GR: What is the most important role for poets today?

KGS: We are artists and so, honor bound recorders of history – explorers of the id.

GR: Which poets have you had the opportunity to hear read?

KGS: I have attended readings by Naomi Shihab Nye, Jack Ridl, Allison Joseph, Colman Barks, Seema Reza, George Bilgere, Lisa Starr, Rosemerry Trommer, Roy Bentley and Tom Lynch to name a few favorites.

Also, I am the founder/curator of the Women of Appalachia Project, an arts organization (fine art and spoken word) I created to address discrimination directed at women living in Appalachia ( I arrange for five to seven spoken word events each year, hosted throughout Ohio and West Virginia, which means I get to hear a sassy mix of established and emerging voices out of Appalachia all year long.

GR: Any future plans for your work that you’d like to talk about?

KGS: My chapbook, Serving, was recently chosen runner up in the 2016 Yellow Chair Review Chapbook Contest and is forthcoming spring 2017. The juror, Logen Cure, had this to say: “Kari Gunter-Seymour’s Serving is a heartbreaking and honest portrayal of the life of a war veteran’s mother. Gunter-Seymour juxtaposes the horrors of combat with perfectly rendered images of childhood, domesticity, and home, allowing the reader to experience a perspective we don’t often hear about. This collection is eye-opening, unapologetic, unforgettable, and absolutely necessary.”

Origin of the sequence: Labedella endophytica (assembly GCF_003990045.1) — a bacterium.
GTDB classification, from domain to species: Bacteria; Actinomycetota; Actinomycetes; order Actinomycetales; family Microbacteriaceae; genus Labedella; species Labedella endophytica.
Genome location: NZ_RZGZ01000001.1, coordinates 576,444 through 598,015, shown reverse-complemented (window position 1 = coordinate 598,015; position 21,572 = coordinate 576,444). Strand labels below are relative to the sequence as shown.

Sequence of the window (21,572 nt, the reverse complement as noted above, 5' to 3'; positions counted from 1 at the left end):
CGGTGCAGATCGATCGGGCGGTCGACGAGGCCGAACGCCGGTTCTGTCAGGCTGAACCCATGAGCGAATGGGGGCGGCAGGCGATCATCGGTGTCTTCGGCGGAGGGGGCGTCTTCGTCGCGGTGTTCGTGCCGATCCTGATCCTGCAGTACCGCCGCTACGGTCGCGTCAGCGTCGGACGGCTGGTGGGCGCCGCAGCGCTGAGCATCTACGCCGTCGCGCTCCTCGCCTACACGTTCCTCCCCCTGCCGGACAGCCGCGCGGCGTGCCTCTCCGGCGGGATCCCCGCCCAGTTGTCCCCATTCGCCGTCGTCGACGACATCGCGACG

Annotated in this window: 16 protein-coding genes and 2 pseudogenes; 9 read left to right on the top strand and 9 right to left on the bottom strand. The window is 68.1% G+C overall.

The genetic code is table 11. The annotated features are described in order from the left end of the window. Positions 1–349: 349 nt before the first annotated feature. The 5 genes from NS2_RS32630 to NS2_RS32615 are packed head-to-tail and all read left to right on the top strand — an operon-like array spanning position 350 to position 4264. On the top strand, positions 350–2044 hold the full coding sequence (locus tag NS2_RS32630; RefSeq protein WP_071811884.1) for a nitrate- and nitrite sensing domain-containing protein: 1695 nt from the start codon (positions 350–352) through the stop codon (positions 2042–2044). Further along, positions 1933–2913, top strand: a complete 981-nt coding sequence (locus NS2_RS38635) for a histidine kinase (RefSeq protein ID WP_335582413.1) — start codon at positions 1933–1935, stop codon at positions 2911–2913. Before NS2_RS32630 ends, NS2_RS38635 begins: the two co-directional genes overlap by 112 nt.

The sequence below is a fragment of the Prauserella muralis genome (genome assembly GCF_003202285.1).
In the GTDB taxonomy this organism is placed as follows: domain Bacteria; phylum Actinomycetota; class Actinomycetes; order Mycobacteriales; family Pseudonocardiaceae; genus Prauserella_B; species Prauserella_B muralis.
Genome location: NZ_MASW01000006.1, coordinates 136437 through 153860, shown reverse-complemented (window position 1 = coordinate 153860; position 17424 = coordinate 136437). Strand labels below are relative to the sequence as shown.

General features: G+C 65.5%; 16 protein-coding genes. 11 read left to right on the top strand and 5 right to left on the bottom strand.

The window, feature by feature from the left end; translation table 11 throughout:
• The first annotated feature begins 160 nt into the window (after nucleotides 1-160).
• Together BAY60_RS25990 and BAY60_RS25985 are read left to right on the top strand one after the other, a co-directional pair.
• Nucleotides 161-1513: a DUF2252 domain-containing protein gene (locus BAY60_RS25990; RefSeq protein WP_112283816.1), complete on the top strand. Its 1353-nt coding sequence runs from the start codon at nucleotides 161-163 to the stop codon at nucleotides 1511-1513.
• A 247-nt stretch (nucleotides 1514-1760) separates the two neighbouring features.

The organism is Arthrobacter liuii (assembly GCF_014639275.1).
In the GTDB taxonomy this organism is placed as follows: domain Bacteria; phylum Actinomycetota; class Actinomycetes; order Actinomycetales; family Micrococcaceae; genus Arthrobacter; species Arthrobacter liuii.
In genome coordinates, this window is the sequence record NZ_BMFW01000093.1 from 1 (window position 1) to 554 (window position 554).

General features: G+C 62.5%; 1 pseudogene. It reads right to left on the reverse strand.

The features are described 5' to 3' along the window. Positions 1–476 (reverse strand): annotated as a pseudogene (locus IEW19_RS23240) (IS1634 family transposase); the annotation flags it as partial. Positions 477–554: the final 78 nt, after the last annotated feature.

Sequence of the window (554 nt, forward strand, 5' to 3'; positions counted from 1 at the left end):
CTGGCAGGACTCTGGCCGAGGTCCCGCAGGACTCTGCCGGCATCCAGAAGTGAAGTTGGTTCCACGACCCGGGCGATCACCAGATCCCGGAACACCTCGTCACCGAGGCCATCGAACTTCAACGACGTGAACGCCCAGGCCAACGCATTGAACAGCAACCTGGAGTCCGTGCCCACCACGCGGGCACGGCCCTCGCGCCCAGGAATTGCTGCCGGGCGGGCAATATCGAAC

GR: Are there other art forms in which you work or would like to work?

KGS: I have an MFA in graphic design and an MA in photography. I do a lot of that stuff, too, you know, in between …

GR: Thank you for sharing your thoughts with us. We appreciate the time you put into your answers and the perspective you offer. The subjects in your work are indeed important and deserving of their place in front of readers everywhere. Please let our readers know where they can find more information about you or your work:

KGS: You can check out my website at to read more of my work or go to my Facebook page KariGunterSeymourPoet.